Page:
Five new vans to take the zero emission leap

 Published 22nd January 2020
Electric Vehicles 

Leasing the right van can have a big impact on the way your business operates. There's such a huge range of options in terms of size, layout, and possible uses, that it's easy to get bogged down in all the brochures and spec lists.

In reality, while of all the above is important, what really matters is how easy it is to drive around and how much it will cost you to do so. We've all seen the way hybrids and electric motors have started to creep into the car market so it was only a matter of time before the technology appeared in vans.

It's actually appeared in five vans in very quick succession. Well, technically you could argue it's arrived in four and a half vans…..you'll see what we mean, just keep reading.

 

Ford Transit Custom PHEV


Ford Transit Custom PHEV



Combining zero-emission driving capability without the worry of range anxiety, the new Ford Transit Custom Plug-In Hybrid van can be charged with mains electricity for a pure electric driving range of up to 35 miles.

The front wheels are driven by a 92.9kW electric motor powered by a 13.6kWh lithium-ion battery pack. A compact, 1.0-litre EcoBoost petrol engine acts as a range extender for total driving range in excess of 310 miles, 91.7mpg fuel efficiency and 60g/km CO2 emissions. A net payload of 1,130kg and unchanged load volume of 6.0m3 are achieved by packaging the compact battery pack beneath the floor.

 

Vauxhall Vivaro-e


Vauxhall Vivaro-e



The new Vivaro-e will be launched this year as a pure battery electric version of its best-selling medium van. The Vauxhall Vivaro-e is based on the same platform as the regular models so drivers won't notice any marked difference.

With the Vivaro-e, customers will have a choice between two battery sizes, depending on their specific needs. The 50kWh battery provides a range of up to 125 miles, while the 75kWh offers at least 185 miles, more than enough for a lot of businesses to take advantage. You can still expect the same levels of practicality, equipment and comfort as the diesel variants, with the added benefit of being emission free and significantly cheaper to run.

 

Peugeot e-Expert


Peugeot e-Expert



The e-Expert is Peugeot's take on the electric van and takes all the styling and specification of the internal combustion versions and adds zero emissions to the options list. Peugeot is aiming squarely at those businesses operating in ultra low emission zones, as well as offering customers a van which suits their daily driving needs.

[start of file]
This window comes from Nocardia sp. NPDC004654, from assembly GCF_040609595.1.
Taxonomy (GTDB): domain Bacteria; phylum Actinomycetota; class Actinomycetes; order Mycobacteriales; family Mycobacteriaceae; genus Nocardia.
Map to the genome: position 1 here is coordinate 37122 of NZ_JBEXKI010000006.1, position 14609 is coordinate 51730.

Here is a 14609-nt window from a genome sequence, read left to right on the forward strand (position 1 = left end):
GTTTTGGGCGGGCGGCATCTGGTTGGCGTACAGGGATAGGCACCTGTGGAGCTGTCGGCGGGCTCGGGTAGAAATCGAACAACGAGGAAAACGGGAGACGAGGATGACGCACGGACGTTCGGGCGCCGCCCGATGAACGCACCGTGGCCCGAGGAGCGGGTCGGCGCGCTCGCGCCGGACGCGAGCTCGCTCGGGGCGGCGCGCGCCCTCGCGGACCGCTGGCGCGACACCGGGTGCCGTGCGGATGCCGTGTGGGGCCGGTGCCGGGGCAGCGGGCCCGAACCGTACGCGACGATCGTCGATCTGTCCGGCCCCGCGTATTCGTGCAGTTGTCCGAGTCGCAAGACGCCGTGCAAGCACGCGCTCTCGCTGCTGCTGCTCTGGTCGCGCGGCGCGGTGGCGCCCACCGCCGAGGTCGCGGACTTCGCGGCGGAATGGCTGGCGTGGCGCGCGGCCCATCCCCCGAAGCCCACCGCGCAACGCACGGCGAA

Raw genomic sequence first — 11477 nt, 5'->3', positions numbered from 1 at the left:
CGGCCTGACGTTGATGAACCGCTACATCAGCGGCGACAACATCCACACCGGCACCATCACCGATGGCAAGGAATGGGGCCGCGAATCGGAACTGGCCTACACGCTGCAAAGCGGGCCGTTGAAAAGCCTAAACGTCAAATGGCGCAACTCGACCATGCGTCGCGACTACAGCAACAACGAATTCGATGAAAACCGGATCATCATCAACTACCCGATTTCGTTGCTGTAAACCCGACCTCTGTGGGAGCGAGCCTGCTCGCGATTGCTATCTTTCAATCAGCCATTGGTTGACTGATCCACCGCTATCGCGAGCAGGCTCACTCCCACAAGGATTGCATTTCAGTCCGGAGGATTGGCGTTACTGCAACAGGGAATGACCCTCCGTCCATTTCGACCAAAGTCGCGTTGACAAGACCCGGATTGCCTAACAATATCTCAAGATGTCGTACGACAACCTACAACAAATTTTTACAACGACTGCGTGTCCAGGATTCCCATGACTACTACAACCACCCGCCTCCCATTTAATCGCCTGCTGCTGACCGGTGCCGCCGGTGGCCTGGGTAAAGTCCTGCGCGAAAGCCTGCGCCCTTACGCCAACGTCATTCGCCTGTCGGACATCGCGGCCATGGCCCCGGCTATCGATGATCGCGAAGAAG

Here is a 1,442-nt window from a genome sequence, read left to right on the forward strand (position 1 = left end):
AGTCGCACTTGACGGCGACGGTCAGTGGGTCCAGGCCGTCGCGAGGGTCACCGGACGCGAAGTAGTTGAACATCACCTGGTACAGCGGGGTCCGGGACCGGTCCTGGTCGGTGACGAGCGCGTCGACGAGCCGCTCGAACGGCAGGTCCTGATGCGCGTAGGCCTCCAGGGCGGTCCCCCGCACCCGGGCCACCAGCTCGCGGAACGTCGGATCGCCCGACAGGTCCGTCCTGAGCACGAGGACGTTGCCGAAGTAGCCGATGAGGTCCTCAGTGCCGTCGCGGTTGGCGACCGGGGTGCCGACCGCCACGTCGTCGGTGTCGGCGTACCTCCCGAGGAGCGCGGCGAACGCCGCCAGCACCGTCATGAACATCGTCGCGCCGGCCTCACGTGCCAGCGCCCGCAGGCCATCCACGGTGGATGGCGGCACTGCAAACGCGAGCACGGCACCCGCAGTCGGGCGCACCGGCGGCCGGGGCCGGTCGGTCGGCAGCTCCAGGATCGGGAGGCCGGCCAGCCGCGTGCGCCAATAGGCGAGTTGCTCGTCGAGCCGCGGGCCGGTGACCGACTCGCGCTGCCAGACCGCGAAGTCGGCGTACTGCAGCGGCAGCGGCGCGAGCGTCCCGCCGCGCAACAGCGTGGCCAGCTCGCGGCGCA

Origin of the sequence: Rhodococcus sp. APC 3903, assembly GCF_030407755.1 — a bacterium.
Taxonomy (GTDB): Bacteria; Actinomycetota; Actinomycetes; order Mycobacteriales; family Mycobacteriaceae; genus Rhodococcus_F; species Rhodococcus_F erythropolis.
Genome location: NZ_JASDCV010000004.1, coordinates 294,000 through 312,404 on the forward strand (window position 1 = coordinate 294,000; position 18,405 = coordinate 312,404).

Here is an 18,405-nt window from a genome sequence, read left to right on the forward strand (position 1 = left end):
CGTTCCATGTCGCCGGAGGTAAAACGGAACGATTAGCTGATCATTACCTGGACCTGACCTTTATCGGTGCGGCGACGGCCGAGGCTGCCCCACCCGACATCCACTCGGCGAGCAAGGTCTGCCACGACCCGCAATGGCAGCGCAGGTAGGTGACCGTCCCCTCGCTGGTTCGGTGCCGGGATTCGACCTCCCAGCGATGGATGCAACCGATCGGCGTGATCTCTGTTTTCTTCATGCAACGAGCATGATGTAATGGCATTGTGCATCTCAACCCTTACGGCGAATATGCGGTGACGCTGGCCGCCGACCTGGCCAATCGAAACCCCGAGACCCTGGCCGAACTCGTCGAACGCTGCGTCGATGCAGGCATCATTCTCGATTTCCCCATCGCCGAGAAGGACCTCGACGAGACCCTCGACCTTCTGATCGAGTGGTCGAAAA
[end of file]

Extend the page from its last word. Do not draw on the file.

Users will be able to choose between two battery sizes, a 50 kWh battery with a range of 124 miles and a 75 kWh battery extending the range to 186 miles, without any compromise on load space, specification, comfort or practicality.

 

Citroen Dispatch Electric


Citroen Dispatch Electric



You may have noticed a few similarities between the Vauxhall and Peugeot offerings above. That's because they are both built on exactly the same platform as each other, and feature exactly the same drivetrains. Given that the those two badges both fall under the PSA Group, as does Citroen, it won't come as a surprise to hear that the electric Dispatch shares the same underpinnings and offers similar abilities.

You get the same specification, the same amount of space, and the same same trim levels found across the rest of the Dispatch range. You get the same battery sizes, a 50 kWh battery with a range of 124 miles or the 75 kWh battery and a range of 186 miles. Of the three vans from PSA it's really only the styling that differs so choose whichever one you like the look of and take it from there. Or whichever has the best lease rental, of course.

 

EAVan


EAVan



Which brings us neatly on to the no-less brilliant but not exactly what you might expect, Electric Assisted Vehicle (EAV). The half a van we referred to earlier is actually an excellent idea that's already been put into operation by parcel delivery companies in the UK and Europe. The EAVan is an eCargo bike and operates under the current regulations for eBikes

It started with the idea of an outer body of a light commercial van and then added the electric pedal-assist propulsion system. A thumb throttle engages the electric motor, which combined with the pedals can provide enough power to move up to 120kgs of payload in the cargo area up to a maximum assisted speed of 25kmh. It can regenerate power into the batteries under braking and free-wheeling to maximise the efficiency and offer a potential range of up to 60 miles or further if you piggyback more batteries.

The EAVan has also been designed to be fully modular so it can be configured as a delivery van, a pick-up, a paramedic vehicle, or security patrol vehicle, pretty much anything you can think of. It might only be half a van in the traditional sense but it's really rather clever.



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